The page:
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Priest makes Hurricane Katrina damage into cross

An Olive Branch priest selected chunks of glass ripped from a church by Hurricane Katrina and turned what was a mess into a masterpiece.

The Rev. Bruce Cheney worked a year to create a stained-glass cross for Holy Cross Episcopal Church’s building. Using pieces from windows broken at Christ Episcopal Church in Bay St. Louis during the storm, Cheney didn’t just place colorful glass into an eye-catching pattern.

He told a story with the glass.

One section of blue glass symbolizes the surge. Nine red pieces — three circular, three rectangular and then three more circular ones — reflect the international Morse code distress signal of dot, dot, dot; dash, dash, dash; dot, dot, dot.

Silvery-white chunks arranged in a swirl represent the hurricane. More blue glass represents sky, and at the top, using yellow-orange pieces, Cheney made a cross.

“When you are ’on the water’ the compass is your direction, helping to guide the mariner to port, to safety,” Cheney said. “The compass guides one to God — to Christ and to safety.”

The pieces of faceted glass were set in a bed of epoxy and sand. After it set, the church of about 130 members framed the cross and inserted it into the wall of the church facing Miss. Highway 178.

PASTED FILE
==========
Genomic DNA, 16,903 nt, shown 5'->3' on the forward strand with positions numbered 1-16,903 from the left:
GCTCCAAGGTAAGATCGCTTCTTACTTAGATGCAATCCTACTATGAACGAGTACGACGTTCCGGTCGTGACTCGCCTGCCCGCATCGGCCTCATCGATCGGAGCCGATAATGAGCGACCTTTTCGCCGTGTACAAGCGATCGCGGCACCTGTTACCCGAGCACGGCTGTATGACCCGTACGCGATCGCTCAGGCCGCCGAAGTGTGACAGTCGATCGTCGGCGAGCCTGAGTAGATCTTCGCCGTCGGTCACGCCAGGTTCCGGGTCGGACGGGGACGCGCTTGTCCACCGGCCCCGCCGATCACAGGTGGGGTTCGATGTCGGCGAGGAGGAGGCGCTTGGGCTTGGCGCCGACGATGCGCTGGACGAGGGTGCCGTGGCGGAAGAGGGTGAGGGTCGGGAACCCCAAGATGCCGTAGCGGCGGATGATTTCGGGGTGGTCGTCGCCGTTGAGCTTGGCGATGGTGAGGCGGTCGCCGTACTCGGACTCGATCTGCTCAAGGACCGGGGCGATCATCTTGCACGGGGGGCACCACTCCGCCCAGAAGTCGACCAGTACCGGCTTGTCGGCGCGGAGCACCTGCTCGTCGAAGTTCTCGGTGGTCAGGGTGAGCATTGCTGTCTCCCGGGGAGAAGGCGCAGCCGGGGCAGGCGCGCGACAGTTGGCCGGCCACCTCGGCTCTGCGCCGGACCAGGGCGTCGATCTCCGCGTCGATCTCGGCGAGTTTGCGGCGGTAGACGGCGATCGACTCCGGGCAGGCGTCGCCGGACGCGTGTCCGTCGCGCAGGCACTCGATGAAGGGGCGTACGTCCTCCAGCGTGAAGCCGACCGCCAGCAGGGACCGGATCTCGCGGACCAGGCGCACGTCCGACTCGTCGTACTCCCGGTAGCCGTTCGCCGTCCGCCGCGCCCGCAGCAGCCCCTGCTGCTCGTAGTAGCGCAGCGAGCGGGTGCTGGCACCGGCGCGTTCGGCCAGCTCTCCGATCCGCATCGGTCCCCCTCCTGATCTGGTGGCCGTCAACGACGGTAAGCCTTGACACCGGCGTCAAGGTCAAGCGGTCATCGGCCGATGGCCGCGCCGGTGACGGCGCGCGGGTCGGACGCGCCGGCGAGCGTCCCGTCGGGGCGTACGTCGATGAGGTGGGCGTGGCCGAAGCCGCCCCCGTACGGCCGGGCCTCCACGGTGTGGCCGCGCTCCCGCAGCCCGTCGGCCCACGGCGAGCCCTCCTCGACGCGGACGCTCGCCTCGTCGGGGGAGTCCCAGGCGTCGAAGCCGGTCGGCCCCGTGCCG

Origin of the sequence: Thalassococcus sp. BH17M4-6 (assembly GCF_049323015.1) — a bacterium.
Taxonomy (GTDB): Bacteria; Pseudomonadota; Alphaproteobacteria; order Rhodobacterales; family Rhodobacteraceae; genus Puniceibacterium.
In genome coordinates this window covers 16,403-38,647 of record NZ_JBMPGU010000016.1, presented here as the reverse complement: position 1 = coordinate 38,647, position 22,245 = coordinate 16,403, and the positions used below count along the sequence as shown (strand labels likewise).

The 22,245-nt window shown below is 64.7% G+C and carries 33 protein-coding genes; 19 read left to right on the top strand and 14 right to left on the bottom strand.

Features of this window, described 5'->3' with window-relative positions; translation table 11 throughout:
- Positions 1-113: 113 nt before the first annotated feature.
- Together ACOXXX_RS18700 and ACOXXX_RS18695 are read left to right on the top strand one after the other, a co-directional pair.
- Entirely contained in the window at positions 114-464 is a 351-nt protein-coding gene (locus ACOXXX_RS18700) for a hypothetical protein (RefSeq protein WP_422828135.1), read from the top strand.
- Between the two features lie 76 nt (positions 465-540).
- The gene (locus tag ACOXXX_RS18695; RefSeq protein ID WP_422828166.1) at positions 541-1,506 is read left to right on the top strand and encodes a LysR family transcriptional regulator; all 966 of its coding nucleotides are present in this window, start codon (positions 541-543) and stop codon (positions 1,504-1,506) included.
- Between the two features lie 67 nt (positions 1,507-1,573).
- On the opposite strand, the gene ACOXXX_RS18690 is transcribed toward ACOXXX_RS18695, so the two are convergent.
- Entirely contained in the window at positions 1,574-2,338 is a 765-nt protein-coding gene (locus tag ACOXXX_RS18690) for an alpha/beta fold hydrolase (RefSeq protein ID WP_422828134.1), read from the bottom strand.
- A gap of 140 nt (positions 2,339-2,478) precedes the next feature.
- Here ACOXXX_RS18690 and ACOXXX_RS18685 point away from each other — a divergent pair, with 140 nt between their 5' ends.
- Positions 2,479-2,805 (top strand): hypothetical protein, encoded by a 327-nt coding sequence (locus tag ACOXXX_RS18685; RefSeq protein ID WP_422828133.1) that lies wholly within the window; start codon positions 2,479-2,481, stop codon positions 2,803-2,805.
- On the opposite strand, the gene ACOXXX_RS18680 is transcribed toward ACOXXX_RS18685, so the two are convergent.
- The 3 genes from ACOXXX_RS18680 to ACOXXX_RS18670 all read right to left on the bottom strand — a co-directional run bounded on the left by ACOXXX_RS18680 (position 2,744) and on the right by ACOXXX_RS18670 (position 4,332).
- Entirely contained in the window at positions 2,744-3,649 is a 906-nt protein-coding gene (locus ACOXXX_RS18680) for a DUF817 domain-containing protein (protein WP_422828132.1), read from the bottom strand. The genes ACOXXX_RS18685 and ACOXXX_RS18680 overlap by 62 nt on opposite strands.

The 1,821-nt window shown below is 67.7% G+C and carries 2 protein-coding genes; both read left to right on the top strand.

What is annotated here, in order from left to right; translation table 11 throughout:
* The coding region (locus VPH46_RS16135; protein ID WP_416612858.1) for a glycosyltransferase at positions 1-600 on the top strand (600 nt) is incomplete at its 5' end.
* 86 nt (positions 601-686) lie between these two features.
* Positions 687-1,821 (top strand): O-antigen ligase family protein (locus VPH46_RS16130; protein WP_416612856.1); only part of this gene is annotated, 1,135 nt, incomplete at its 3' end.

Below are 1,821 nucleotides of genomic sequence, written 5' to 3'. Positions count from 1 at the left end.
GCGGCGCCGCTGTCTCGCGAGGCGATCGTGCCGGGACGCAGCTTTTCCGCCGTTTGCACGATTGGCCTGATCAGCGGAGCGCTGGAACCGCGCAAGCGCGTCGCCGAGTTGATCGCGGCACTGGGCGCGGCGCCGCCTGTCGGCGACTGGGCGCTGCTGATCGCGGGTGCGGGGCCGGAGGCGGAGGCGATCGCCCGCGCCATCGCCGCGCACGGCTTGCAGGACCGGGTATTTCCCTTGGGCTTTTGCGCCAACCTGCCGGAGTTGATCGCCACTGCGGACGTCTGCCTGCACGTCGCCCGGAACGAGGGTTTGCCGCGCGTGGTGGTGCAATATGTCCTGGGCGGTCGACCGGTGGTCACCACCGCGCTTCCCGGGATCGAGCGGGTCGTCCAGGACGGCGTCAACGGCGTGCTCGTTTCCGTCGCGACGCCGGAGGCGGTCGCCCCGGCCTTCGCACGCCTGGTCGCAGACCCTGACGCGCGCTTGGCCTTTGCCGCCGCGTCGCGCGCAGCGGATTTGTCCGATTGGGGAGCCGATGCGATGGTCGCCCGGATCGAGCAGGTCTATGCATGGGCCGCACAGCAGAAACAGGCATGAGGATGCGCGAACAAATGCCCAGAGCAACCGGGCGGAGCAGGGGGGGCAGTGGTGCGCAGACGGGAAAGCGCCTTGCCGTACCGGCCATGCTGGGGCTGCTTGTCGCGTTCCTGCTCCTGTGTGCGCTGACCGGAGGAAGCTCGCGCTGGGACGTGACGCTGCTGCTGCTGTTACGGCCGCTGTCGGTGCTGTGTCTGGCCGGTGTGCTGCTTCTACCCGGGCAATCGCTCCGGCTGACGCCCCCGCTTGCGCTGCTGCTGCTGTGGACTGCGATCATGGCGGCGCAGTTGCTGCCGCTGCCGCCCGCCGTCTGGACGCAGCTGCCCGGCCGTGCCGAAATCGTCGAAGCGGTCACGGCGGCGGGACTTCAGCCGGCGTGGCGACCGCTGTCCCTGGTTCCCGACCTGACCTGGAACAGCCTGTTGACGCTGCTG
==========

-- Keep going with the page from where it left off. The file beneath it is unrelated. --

Cheney sympathized with victims when Hurricane Katrina struck New Orleans and the Mississippi Gulf Coast in August 2005.

It had not been long since he’d elected to go into the ministry after retiring from the U.S. Coast Guard. He had seen firsthand the destructive power of hurricanes.

“You’d skirt it,” he recalled of the Coast Guard’s approach to hurricanes. “The ones I remember the most are the ones that came when I was in Delaware. We would end up responding to all the oil spills … our own facility was flooded.”

Not long after the hurricane, Cheney and his wife went to Bay St. Louis. At the time, an acquaintance was a priest at Christ Episcopal.

Nothing was left standing of the church, built in the late 1890s, except the bell tower.

The hurricane had broken a large stained-glass window behind the altar and several smaller colorful windows.

Cheney took four to five containers of the “slab glass,” thick chunks, home to Olive Branch. Having done leaded-glass projects before, he had in mind to work with faceted glass for the first time.

“They scoured this five-acre site and came up with this glass,” Cheney said. “It’s so heavy when it broke, it stayed onsite.”

Cheney primarily set the pieces as they had been broken. He didn’t re-break them.

Cheney used about 120 chunks to make the cross.

During a recent visit, a bishop noted that pieces of the Episcopal diocese’s southernmost church now are part of the diocese’s northernmost church.

“It brings us closer as a community in Christ throughout the entire state,” said Darlene McGrata, who with fellow Holy Cross member David Howell assisted Cheney in making the cross.

Cheney still has pieces left over from the buckets of colored glass taken from the Bay St. Louis church site.

“I would like to make some smaller crosses,” he said.